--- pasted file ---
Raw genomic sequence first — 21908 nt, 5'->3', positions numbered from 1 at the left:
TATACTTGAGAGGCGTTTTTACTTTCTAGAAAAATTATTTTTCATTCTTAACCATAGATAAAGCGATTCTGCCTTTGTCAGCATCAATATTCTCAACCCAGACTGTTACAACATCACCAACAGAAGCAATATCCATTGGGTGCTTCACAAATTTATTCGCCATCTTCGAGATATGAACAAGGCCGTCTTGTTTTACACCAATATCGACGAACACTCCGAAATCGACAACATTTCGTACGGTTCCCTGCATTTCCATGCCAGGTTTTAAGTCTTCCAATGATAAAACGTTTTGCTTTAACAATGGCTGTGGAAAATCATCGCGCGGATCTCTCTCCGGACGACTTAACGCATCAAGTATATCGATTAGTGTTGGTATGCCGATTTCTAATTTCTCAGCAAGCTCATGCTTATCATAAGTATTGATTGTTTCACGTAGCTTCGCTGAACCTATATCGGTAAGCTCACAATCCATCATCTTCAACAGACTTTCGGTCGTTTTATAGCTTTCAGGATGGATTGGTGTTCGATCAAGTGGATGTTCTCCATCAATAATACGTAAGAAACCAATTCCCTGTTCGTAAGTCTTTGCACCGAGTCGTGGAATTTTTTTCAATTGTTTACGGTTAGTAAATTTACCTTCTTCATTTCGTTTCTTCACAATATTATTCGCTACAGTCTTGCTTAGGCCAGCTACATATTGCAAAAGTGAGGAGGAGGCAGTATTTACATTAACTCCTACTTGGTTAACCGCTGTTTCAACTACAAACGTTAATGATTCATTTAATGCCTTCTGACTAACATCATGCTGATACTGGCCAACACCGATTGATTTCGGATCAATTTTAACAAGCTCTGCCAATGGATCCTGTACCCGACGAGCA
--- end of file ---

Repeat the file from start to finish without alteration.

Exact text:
Raw genomic sequence first — 21908 nt, 5'->3', positions numbered from 1 at the left:
TATACTTGAGAGGCGTTTTTACTTTCTAGAAAAATTATTTTTCATTCTTAACCATAGATAAAGCGATTCTGCCTTTGTCAGCATCAATATTCTCAACCCAGACTGTTACAACATCACCAACAGAAGCAATATCCATTGGGTGCTTCACAAATTTATTCGCCATCTTCGAGATATGAACAAGGCCGTCTTGTTTTACACCAATATCGACGAACACTCCGAAATCGACAACATTTCGTACGGTTCCCTGCATTTCCATGCCAGGTTTTAAGTCTTCCAATGATAAAACGTTTTGCTTTAACAATGGCTGTGGAAAATCATCGCGCGGATCTCTCTCCGGACGACTTAACGCATCAAGTATATCGATTAGTGTTGGTATGCCGATTTCTAATTTCTCAGCAAGCTCATGCTTATCATAAGTATTGATTGTTTCACGTAGCTTCGCTGAACCTATATCGGTAAGCTCACAATCCATCATCTTCAACAGACTTTCGGTCGTTTTATAGCTTTCAGGATGGATTGGTGTTCGATCAAGTGGATGTTCTCCATCAATAATACGTAAGAAACCAATTCCCTGTTCGTAAGTCTTTGCACCGAGTCGTGGAATTTTTTTCAATTGTTTACGGTTAGTAAATTTACCTTCTTCATTTCGTTTCTTCACAATATTATTCGCTACAGTCTTGCTTAGGCCAGCTACATATTGCAAAAGTGAGGAGGAGGCAGTATTTACATTAACTCCTACTTGGTTAACCGCTGTTTCAACTACAAACGTTAATGATTCATTTAATGCCTTCTGACTAACATCATGCTGATACTGGCCAACACCGATTGATTTCGGATCAATTTTAACAAGCTCTGCCAATGGATCCTGTACCCGACGAGCA